Thank God for Satan. In 2013, Harvard chums Lucien Greaves and Malcolm Jarry made headlines when they held a press conference at the Florida State Capitol. Billing themselves as the Satanic Temple, they heaped praise on Floridian governor Rick Scott for signing a Bill to permit student-led “inspirational messages” at school events, a piece of legislation they welcomed for “allowing our Satanic children the freedom to pray in school”.
That act of prankster activism (prankstivism?) became a blueprint for an organisation that has become one of the fastest growing religions in America. We say religion, but the Satanic Temple praises neither gods nor devils, preferring civic duty (picking up litter on beaches and highways) and a nice, sensible set of seven humanistic principles including “The freedoms of others should be respected, including the freedom to offend”.
Penny Lane’s devilishly entertaining documentary chronicles the growth of the Satanic Temple as they blossom from a small group of outsiders and LGBTQ activists into an international movement. Each member has their own story. One recalls becoming disillusioned with Christianity after his teacher explained that Gandhi, as a heathen, went to hell. Other members are legal eagles working to preserve the separation of church and state, as guaranteed by the First Amendment of the US constitution, efforts that invariably translate into impish judiciary challenges and lively performance art.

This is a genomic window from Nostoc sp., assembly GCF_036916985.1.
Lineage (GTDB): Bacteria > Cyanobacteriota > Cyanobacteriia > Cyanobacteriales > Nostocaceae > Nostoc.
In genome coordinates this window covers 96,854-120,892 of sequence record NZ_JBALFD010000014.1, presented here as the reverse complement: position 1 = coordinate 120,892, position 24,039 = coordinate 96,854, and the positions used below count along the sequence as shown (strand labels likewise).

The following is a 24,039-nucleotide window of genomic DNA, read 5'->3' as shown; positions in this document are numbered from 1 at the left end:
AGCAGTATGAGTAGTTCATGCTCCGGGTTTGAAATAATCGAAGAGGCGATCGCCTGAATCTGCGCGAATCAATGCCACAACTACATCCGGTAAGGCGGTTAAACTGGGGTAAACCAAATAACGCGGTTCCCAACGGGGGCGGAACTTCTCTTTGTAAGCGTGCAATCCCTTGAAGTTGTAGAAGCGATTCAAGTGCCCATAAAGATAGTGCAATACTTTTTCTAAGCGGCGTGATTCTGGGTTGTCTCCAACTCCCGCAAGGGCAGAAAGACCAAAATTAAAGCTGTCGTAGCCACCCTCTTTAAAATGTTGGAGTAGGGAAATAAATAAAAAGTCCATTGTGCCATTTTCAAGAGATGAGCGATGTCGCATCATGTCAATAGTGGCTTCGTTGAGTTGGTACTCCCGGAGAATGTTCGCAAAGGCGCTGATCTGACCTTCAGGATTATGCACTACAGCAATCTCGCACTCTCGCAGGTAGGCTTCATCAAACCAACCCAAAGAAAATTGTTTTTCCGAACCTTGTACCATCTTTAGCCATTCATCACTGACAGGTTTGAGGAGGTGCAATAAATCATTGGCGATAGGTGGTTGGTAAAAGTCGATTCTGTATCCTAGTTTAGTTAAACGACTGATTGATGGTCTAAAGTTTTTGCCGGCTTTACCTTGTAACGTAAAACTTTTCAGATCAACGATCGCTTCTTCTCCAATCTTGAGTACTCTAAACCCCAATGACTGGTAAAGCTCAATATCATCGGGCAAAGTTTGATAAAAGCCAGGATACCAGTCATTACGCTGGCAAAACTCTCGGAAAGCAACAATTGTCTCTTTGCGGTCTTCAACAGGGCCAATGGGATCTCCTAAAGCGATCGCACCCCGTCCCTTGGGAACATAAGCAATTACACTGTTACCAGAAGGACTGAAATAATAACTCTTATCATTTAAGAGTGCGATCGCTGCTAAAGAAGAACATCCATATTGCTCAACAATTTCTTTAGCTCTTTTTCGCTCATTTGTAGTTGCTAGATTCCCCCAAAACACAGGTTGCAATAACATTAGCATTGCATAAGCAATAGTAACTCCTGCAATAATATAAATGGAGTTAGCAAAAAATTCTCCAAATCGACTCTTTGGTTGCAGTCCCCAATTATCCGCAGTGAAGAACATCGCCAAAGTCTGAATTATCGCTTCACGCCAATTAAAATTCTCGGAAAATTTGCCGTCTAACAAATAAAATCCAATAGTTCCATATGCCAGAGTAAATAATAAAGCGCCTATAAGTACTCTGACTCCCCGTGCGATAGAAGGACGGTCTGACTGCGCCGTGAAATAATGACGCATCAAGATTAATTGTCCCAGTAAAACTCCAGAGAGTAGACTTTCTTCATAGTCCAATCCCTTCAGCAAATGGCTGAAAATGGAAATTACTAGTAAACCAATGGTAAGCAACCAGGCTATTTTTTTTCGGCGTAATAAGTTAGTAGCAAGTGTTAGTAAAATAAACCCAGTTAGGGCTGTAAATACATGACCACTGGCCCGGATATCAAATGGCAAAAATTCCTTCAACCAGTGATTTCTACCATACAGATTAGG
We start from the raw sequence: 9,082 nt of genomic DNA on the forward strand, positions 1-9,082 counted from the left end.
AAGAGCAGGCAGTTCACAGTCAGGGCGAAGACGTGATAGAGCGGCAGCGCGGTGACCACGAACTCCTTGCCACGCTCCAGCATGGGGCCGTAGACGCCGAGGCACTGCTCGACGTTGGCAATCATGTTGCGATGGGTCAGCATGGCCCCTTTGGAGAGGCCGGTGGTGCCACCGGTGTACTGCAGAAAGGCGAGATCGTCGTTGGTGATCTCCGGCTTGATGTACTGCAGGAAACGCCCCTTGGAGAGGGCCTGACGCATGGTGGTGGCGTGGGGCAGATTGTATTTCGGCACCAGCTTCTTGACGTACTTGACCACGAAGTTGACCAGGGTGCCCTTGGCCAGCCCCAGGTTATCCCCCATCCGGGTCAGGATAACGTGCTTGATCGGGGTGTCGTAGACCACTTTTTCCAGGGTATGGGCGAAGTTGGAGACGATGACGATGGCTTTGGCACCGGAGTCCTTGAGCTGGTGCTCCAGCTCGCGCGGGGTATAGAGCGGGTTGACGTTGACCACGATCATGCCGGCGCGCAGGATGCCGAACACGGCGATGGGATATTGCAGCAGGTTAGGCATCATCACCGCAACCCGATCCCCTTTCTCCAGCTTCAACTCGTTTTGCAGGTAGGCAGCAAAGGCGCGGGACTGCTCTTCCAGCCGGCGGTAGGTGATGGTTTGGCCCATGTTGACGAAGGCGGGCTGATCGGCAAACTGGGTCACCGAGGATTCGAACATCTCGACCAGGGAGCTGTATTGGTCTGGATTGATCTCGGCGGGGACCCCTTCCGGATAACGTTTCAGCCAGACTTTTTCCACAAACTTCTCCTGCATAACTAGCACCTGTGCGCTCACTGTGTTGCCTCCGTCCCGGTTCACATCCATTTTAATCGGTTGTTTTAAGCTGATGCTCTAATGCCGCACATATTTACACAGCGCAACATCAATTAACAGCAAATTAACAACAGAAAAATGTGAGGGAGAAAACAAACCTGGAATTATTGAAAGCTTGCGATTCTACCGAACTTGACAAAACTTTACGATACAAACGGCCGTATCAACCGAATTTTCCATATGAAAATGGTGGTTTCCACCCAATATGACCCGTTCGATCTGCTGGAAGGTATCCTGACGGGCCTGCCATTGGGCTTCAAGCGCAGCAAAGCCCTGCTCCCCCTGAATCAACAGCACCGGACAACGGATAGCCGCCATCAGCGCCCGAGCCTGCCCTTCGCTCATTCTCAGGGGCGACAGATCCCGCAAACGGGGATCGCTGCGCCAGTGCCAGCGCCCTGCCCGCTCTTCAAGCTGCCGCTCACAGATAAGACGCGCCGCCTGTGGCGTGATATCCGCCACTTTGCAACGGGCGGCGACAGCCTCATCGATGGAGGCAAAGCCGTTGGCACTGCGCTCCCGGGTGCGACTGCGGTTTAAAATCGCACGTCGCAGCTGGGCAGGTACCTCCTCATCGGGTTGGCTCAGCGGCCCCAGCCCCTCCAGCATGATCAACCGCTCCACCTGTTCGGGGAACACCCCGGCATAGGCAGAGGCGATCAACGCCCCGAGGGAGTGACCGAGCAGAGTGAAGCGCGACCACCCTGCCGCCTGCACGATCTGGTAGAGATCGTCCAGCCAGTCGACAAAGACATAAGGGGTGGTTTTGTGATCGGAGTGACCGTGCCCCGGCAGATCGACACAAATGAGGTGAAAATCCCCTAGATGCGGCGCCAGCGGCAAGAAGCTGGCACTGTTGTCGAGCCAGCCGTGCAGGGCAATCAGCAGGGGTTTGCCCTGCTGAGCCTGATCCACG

To date, they have sued Missouri over abortion law, launched a campaign against corporal punishment, crashed into pro-life protesters with a Pasolini-worthy exhibition of baby fetishisation, founded after-school Satan clubs to promote scientific rationalism, and visited the grave of Westboro Baptist Church minister Fred Phelps’s mother, in order to posthumously “convert” her to lesbianism.
Most memorably, the Satanic Temple have challenged the erection of Ten Commandments Monuments on state Capitol grounds in Arkansas and Oklahoma by popping up with their own two-metre statue of Baphomet, the Sabbatical goat beloved by heavy metallers.
Film-maker Lane’s 2016 animated documentary Nuts! outlined the life of John Romulus Brinkley, a charlatan who attempted to cure impotence with goat testicle transplantation in 1917. With Hail Satan? she has happened upon folk who are as clever and irreverent as she is. Shortly after completing the film, Lane became a member of the Satanic Temple. Who could blame her? Satan hasn’t looked this appealing since John Milton’s romantic write-up in Paradise Lost.